However, GCPs can still be every useful in survey areas that are full of obstacles. In the same urban area mentioned in the previous section, a survey using an RTK-enabled drone and well-distributed GCPs achieved error values of only 4.8 cm. In fact, correction using GCPs resulted in slightly better accuracy than correction using PPK. Considering the 6.7-cm error of the PPK-corrected data, the results were very close.
Which technology to use?
When comparing RTK drones and PPK drones, the PPK drones easily come out as the better choice. Although real-time data correction sounds appealing, it is not a process that can be reliably done in real-world conditions. Urban or heavily vegetated areas that are dense with potential obstacles will prevent the drone from getting a fixed signal from the base station, neutralizing the accuracy-enhancing benefits of RTK drones.
The post-flight data processing of PPK drones allows them to collect data reliably in more diverse environments. Moreover, data handing using a PPK workflow gives the surveyor the opportunity to compare present survey data from past and future datasets, increasing its reliability and robustness.
However, this does not mean that GCPs no longer have a place in the modern landscape of mapping surveys. As many surveyors will say, there is no replacement for ground truth data. Even the most sophisticated processing algorithms cannot equal the level of reliability of data collected at the ground level. For most mapping applications, GCPs are still recommended to produce a very defensible and undeniably valid output.
Exceptionally large survey areas can still benefit from using GCPs to maintain a high level of accuracy even in sections of the survey area that are far from the base station. In the absence of PPK capabilities, data collected using an RTK drone can be corrected using GCP measurements to greatly enhance its accuracy.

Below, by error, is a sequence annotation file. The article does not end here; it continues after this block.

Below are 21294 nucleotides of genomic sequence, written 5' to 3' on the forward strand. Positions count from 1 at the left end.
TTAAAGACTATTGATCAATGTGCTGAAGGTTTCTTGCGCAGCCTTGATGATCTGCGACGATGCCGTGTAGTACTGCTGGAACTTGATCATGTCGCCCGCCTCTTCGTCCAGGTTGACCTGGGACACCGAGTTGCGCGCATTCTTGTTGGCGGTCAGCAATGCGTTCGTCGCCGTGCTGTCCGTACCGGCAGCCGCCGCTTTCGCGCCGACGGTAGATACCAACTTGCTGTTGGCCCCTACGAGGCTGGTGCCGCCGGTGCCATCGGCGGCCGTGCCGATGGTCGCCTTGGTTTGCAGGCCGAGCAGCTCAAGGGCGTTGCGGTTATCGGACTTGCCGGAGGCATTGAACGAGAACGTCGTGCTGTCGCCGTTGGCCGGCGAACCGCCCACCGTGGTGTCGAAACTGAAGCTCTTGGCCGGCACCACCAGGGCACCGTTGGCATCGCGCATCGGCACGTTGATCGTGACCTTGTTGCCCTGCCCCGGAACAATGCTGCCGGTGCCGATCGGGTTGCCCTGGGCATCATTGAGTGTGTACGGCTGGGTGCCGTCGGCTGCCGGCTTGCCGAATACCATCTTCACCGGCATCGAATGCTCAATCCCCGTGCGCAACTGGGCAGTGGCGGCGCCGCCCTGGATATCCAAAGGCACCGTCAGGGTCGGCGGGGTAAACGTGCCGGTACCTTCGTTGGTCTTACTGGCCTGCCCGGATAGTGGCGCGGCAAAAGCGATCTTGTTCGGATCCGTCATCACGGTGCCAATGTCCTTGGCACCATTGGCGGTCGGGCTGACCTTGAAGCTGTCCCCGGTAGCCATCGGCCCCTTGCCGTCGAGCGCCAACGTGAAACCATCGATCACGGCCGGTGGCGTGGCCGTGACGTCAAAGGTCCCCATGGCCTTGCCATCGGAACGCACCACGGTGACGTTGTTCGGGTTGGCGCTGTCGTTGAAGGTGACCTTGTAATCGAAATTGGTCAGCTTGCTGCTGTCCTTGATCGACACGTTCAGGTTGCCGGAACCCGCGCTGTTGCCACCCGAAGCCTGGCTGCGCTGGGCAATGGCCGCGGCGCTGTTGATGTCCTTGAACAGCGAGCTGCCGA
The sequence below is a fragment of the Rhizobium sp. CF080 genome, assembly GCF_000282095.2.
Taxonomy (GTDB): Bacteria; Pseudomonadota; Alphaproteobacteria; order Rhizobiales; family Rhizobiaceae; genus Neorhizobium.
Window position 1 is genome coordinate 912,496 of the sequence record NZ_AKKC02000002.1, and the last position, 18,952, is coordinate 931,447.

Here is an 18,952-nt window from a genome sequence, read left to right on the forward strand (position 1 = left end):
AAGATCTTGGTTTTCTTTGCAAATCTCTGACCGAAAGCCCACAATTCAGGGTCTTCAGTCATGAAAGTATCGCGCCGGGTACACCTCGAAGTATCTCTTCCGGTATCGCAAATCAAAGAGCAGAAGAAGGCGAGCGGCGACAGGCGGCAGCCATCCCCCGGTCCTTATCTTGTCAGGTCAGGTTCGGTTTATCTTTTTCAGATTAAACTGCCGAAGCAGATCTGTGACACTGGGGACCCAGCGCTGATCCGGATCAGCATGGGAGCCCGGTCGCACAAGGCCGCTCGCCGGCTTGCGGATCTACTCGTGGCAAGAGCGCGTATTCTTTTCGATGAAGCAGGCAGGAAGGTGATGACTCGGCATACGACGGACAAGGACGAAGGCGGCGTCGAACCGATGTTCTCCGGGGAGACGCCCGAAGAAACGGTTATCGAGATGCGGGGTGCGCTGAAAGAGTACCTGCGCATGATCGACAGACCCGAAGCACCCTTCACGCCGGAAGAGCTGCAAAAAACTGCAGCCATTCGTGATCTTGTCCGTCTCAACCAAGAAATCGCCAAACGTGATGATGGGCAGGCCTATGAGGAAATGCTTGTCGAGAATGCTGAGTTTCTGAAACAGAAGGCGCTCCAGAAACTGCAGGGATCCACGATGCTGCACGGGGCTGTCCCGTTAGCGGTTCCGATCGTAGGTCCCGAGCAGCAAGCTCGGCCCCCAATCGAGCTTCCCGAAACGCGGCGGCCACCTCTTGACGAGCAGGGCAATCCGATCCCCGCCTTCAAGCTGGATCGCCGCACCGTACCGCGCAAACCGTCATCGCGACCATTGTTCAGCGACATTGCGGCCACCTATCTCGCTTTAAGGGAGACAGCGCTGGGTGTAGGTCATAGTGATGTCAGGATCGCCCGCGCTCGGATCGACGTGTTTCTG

The best solution that surveyors have come up with is to combine established GCP practices with the technological advantage of RTK. Thus, a survey conducted using an RTK-enabled drone can be carried out with just 1 or 2 GCPs.
Is RTK/PPK worth it?
One major hurdle that is limiting the wide adoption or RTK or PPK drones is the high cost of initial investment associated with the technology. Aside from RTK-equipped drones being more expensive than those with standard GPS receivers, surveyors also need to purchase an RTK-compatible base station. This whole bundle can be more than 5 times more expensive than a typical camera drone with GPS capabilities.
However, conducting mapping surveys using a full complement of GCPs involves spending hours or days of taking ground-level measurements. This corresponds to additional manhours and logistical expenses. There is also considerable time spent on planning where to place GCPs, a task that may prove unproductive should a GCP turn out to be inaccessible do to terrain limitations.
All things considered, purchasing RTK technology is a matter of spending on a one-time investment versus the recurring costs associated with maintaining the traditional practices of establishing multiple GCPs. For businesses that will operate for the long term, the one-time investment for an RTK drone is the more financially sound decision.
RTK capabilities also allow surveyors to upgrade their capabilities with enhanced accuracy and shorter turnaround times. In a field that is becoming more and more competitive, this is a business advantage that may prove to be invaluable in the long run.
The development of RTK and PPK technology has been a largely welcomed upgrade to survey drones. It represents a large step forward in terms of mapping survey practices, a field that already been significantly revolutionized by drone technology. With RTK technology, more accurate maps and models can be produced at a fraction of the effort traditional methods required.
Currently, the high costs associated with upgrading to RTK technology has proven to be a limitation that the field of drone mapping is yet to overcome. As the technology continues to mature, it has the opportunity of becoming more affordable. In the near future, we expect more and more surveyors and mapping firms to recognize upgrading to RTK drones as a good business decision.